Steve’s admirers are generally surprised to learn that he once headlined a band. “It was called ‘Jason.’ We were a cover band. I played keyboards, and guitar. We had some strong vocal harmonies that I’m very proud of.”
We ended our conversation by chatting about his recent trip to Nova Scotia. (My home province) “I love Nova Scotia,” said Steve. “I feel as though I could live there. It’s so relaxed, and I love the attitude. People wouldn’t need all that Prozac if they went to Nova Scotia for a while.”
Steve, on behalf of myself, all my friends, and your pseudo-cast members allow me to extend to you and your wife this invitation:
If, (in a veryveryvery long time) The Red Green Show has ended, and you find yourself.... missing that “Possum Lodge” element to your life, feel free to head out this way.
Ari has volunteered a lifetime of free cappuccinos.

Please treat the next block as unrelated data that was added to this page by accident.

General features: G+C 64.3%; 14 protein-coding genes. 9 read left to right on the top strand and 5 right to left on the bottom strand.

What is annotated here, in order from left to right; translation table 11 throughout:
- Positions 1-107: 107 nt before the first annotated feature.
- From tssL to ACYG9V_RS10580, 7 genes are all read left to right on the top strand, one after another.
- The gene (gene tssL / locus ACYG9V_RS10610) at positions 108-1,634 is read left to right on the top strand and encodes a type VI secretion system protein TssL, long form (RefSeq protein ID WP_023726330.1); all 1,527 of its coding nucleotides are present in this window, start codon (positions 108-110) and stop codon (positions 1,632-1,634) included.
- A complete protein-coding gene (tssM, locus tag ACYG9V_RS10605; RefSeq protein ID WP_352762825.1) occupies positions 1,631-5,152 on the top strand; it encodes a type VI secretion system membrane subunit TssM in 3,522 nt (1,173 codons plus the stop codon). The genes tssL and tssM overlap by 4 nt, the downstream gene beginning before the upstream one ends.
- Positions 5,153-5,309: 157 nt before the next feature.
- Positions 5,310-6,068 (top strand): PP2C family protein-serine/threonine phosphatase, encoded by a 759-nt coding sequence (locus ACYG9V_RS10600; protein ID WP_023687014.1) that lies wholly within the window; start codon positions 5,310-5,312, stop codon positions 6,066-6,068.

Leighton will even invite you over to his house (God forbid he should ever leave).
But, best of all,
You’ll move right into your TV show.
Questions from the Fans
What’s the last movie you saw that you
What’s the first album you ever owned?
What job have you held that would surprise
Do you have a pet peeve?
What’s your favourite food?
What’s the worst job you ever had?
Have you ever been mistaken for another
What gadget could you not live without?
For more information about The Red Green Show please visit:
For more information about the movie Red Green: Duct Tape Forever please visit: